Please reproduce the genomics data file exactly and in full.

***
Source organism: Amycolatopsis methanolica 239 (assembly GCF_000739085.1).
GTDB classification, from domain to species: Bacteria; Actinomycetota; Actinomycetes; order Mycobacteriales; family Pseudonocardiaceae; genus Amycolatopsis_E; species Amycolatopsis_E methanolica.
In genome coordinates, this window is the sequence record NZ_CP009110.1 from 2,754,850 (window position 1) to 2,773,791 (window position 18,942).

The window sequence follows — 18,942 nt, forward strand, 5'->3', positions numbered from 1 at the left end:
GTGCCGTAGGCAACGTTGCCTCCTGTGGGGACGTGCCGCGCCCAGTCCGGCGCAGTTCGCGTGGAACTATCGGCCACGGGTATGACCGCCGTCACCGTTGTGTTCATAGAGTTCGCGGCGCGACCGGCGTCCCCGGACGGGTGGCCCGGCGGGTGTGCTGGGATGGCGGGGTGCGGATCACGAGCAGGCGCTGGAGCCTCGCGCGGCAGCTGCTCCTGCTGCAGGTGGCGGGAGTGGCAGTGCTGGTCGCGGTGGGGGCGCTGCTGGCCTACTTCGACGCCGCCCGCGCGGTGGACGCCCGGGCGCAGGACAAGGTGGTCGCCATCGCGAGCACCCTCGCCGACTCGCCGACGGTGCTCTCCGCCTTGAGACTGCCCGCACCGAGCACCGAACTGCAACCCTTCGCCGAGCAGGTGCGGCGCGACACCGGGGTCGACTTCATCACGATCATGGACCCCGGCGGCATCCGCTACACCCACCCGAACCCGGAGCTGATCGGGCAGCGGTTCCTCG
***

Source organism: Amycolatopsis methanolica 239 (assembly GCF_000739085.1).
GTDB classification, from domain to species: Bacteria; Actinomycetota; Actinomycetes; order Mycobacteriales; family Pseudonocardiaceae; genus Amycolatopsis_E; species Amycolatopsis_E methanolica.
In genome coordinates, this window is the sequence record NZ_CP009110.1 from 2,754,850 (window position 1) to 2,773,791 (window position 18,942).

The window sequence follows — 18,942 nt, forward strand, 5'->3', positions numbered from 1 at the left end:
GTGCCGTAGGCAACGTTGCCTCCTGTGGGGACGTGCCGCGCCCAGTCCGGCGCAGTTCGCGTGGAACTATCGGCCACGGGTATGACCGCCGTCACCGTTGTGTTCATAGAGTTCGCGGCGCGACCGGCGTCCCCGGACGGGTGGCCCGGCGGGTGTGCTGGGATGGCGGGGTGCGGATCACGAGCAGGCGCTGGAGCCTCGCGCGGCAGCTGCTCCTGCTGCAGGTGGCGGGAGTGGCAGTGCTGGTCGCGGTGGGGGCGCTGCTGGCCTACTTCGACGCCGCCCGCGCGGTGGACGCCCGGGCGCAGGACAAGGTGGTCGCCATCGCGAGCACCCTCGCCGACTCGCCGACGGTGCTCTCCGCCTTGAGACTGCCCGCACCGAGCACCGAACTGCAACCCTTCGCCGAGCAGGTGCGGCGCGACACCGGGGTCGACTTCATCACGATCATGGACCCCGGCGGCATCCGCTACACCCACCCGAACCCGGAGCTGATCGGGCAGCGGTTCCTCG